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All funds under one umbrella

 By Gaurav Shanker & Ishan Jhingran    

The Securities Exchange Board of India (SEBI) has introduced regulations from time to time for protection of investor rights. The objective of the  SEBI Alternative Investment Funds Regulation, 2012 (AIF Regulations), effective 21-5-2012, [after repealing  the SEBI Venture Capital Funds Regulation, 1996 (VCF Regulation)] is to bring  all funds established or to be established in India under one omnibus statutory regime.      

Scope and applicability      

The ambit of AIF Regulations is far reaching as it covers under it, any fund established in India, for pooling money from investors, whether Indian or foreign, for investing it in accordance with a defined investment policy for the benefit of its investors. The fund in question may be established in the form of a trust or a company or a limited liability partnership (LLP) or a body corporate. The AIF Regulations exempt the following from its applicability: (i) mutual funds (ii) ESOP and other employee welfare trusts (iii) family trusts (iv) collective investment schemes (v) special purpose vehicles (vi) funds managed by securitization or reconstruction companies, as these would be regulated by their respective extant regulations/rules.       

It is pertinent to note that the existing funds which were governed by the VCF Regulations would continue to be governed by the same; however, once a fund intends to launch a new scheme or increase its targeted corpus, it would require registration as per the AIF Regulations. Such funds have an option of re-registering under the AIF regime, with approval from their investors (two-thirds majority). All other unregistered funds would need registration under the AIF Regulations with SEBI within six months from the date of notification of these regulations. In special; cases the fund in question can apply to the SEBI for extension up to twelve months.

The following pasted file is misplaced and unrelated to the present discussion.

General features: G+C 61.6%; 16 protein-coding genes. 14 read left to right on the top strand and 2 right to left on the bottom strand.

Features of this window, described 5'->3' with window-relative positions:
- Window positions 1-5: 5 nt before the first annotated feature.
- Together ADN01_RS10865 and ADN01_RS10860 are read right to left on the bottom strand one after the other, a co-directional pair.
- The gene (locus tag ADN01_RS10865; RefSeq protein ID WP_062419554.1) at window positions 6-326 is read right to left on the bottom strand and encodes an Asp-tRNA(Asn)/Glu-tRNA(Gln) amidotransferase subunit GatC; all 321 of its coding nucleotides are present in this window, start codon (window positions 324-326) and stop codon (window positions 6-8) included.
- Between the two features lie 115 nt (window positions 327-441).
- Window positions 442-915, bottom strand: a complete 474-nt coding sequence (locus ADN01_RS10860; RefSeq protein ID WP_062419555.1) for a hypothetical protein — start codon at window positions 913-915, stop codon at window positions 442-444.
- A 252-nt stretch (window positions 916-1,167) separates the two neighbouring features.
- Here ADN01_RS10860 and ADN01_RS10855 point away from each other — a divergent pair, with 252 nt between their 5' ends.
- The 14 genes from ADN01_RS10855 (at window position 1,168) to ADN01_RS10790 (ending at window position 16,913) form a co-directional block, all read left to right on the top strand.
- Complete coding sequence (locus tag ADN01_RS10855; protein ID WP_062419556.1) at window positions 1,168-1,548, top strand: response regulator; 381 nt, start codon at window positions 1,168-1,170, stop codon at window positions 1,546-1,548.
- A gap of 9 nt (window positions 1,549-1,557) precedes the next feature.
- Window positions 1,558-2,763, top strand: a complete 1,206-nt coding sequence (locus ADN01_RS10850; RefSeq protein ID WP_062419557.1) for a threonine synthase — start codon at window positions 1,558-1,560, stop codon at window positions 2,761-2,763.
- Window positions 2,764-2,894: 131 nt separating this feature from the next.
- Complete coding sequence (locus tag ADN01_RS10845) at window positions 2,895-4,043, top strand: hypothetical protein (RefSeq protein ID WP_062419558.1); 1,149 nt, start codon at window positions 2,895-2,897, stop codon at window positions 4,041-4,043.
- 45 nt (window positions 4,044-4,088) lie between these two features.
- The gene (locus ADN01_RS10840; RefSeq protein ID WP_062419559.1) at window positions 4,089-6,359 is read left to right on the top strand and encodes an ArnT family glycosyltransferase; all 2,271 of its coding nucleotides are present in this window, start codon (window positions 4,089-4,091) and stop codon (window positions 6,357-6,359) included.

Categories of AIFs      

The AIF Regulations have classified the funds under its applicability into three broad groups:      

  • Category I – This category includes venture capital funds, SME funds, social venture funds, infrastructure funds or such other funds which have a positive spillover effects on economy.    
  • Category II – Funds that do not fall under category I or category III are included in this category. Also included are such funds which do not undertake leverage or borrowing other than to meet day-to-day operational requirements and as permitted under the AIF Regulations.
  • Category III – Hedge funds or other funds which trade with a view to make short term returns and for which no specific incentives or concessions are given by the government or any other regulator belong to the third category.    

Pertinent conditions for AIFs      

All AIFs shall be required to state their investment strategy and purpose in the memorandum submitted to investors. As per the regulations, all AIFs shall have a minimum corpus of Rs. 20 crores. Further, each investor has a minimum limit of Rs. 1 crore to be met for investment into the AIF units. SEBI has capped the number of investors for a scheme of every AIF to one thousand investors. It is pertinent to note that the AIF Regulations provide for an exemption mechanism, whereby an existing fund which is unable to meet the requisite conditions can apply to the SEBI for exemption from strict compliance with the AIF Regulations. A cumulative reading indicates that the intent of SEBI is to regulate all AIFs in contrast to its erstwhile view towards regulation of funds.